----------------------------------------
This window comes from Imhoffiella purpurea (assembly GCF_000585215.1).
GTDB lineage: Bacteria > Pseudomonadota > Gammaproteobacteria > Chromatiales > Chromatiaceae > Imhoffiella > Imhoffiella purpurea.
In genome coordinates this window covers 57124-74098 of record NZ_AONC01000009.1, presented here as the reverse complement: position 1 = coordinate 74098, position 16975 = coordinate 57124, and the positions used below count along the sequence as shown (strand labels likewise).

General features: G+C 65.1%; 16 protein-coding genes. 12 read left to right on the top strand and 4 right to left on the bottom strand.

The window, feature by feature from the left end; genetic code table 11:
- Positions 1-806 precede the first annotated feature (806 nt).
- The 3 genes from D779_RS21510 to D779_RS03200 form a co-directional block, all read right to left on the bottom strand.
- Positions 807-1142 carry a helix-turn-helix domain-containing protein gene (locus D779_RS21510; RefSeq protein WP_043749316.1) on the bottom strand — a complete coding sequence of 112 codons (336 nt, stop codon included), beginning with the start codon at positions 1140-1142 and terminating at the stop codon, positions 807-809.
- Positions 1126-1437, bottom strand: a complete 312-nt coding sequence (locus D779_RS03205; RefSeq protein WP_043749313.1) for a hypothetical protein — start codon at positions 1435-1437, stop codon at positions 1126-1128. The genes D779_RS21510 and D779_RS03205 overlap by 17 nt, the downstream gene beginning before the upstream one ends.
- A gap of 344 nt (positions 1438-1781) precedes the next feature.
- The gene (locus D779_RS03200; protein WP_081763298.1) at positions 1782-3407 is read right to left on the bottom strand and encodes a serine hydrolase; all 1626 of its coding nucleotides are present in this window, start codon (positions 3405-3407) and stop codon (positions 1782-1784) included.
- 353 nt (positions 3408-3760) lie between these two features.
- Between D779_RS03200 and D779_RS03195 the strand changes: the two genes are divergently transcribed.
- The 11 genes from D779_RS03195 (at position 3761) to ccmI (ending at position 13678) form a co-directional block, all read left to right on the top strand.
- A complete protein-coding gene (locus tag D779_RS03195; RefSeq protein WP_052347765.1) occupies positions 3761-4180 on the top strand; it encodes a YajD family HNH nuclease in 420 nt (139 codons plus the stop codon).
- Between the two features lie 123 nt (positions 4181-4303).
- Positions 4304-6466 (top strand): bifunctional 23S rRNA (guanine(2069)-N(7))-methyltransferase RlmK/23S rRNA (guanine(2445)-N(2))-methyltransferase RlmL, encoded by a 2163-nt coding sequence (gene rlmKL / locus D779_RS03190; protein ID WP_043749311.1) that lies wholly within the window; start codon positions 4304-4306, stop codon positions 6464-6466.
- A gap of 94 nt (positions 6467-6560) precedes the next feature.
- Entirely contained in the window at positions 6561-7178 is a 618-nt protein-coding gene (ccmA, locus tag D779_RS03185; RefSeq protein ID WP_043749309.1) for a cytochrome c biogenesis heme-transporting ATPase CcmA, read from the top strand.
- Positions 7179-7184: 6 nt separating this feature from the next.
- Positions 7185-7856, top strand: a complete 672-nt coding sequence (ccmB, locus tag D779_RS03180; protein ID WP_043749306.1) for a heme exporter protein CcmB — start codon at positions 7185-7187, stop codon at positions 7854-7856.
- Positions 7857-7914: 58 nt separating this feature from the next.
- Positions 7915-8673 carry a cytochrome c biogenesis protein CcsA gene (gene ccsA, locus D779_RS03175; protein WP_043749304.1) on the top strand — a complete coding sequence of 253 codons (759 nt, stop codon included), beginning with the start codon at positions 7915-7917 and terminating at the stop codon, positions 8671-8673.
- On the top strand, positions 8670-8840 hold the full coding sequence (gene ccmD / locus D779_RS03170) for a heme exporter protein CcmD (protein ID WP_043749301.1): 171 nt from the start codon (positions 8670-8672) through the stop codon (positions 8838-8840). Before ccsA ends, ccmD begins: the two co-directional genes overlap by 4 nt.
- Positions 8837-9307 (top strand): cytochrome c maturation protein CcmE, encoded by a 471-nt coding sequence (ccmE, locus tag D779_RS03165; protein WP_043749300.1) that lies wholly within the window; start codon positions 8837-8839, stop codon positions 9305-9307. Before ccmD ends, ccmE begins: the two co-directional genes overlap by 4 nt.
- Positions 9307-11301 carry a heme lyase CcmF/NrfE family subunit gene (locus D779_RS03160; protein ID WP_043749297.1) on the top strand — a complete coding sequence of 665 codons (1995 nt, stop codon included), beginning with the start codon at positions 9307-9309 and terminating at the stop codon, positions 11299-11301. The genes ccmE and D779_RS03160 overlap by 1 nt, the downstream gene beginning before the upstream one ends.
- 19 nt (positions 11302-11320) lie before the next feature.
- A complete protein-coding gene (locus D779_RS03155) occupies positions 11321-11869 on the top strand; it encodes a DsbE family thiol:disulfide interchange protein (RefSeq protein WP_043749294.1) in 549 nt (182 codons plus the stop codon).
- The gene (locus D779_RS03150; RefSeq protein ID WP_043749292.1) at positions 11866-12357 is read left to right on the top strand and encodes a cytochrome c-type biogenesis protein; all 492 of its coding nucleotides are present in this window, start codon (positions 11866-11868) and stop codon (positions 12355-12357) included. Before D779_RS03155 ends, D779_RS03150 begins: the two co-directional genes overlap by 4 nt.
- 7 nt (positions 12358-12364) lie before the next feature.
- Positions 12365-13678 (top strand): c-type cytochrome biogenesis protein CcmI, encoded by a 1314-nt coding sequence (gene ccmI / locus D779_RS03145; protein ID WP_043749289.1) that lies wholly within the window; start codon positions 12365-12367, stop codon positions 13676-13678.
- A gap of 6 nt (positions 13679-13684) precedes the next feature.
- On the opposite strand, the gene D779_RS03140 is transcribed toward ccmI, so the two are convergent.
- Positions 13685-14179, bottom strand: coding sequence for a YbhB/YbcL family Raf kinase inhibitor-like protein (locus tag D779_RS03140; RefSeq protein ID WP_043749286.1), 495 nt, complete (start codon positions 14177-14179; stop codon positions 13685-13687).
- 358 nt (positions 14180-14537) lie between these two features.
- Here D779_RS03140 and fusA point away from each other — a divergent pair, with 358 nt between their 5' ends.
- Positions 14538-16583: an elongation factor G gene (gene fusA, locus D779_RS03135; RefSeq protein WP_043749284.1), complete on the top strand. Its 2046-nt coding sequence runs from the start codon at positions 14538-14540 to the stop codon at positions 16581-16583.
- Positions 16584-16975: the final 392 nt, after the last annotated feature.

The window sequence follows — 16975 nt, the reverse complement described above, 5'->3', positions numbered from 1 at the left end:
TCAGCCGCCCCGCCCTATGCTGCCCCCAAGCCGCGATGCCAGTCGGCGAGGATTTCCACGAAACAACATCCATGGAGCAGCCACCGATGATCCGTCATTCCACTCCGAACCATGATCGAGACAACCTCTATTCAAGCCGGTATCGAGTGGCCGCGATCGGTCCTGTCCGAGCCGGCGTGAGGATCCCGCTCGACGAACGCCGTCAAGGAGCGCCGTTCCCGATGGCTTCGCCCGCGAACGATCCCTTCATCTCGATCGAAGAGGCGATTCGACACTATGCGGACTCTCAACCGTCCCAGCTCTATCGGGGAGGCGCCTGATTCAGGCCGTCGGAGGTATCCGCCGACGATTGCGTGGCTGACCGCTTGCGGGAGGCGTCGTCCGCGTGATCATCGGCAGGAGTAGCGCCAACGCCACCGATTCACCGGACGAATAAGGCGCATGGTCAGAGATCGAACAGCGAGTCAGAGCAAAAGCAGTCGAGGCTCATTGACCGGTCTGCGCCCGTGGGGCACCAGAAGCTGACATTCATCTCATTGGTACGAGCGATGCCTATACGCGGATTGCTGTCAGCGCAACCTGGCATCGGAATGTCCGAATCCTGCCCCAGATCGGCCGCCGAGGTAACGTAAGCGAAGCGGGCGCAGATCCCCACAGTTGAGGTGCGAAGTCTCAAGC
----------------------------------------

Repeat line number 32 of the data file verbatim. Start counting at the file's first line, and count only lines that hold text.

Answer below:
- A gap of 6 nt (positions 13679-13684) precedes the next feature.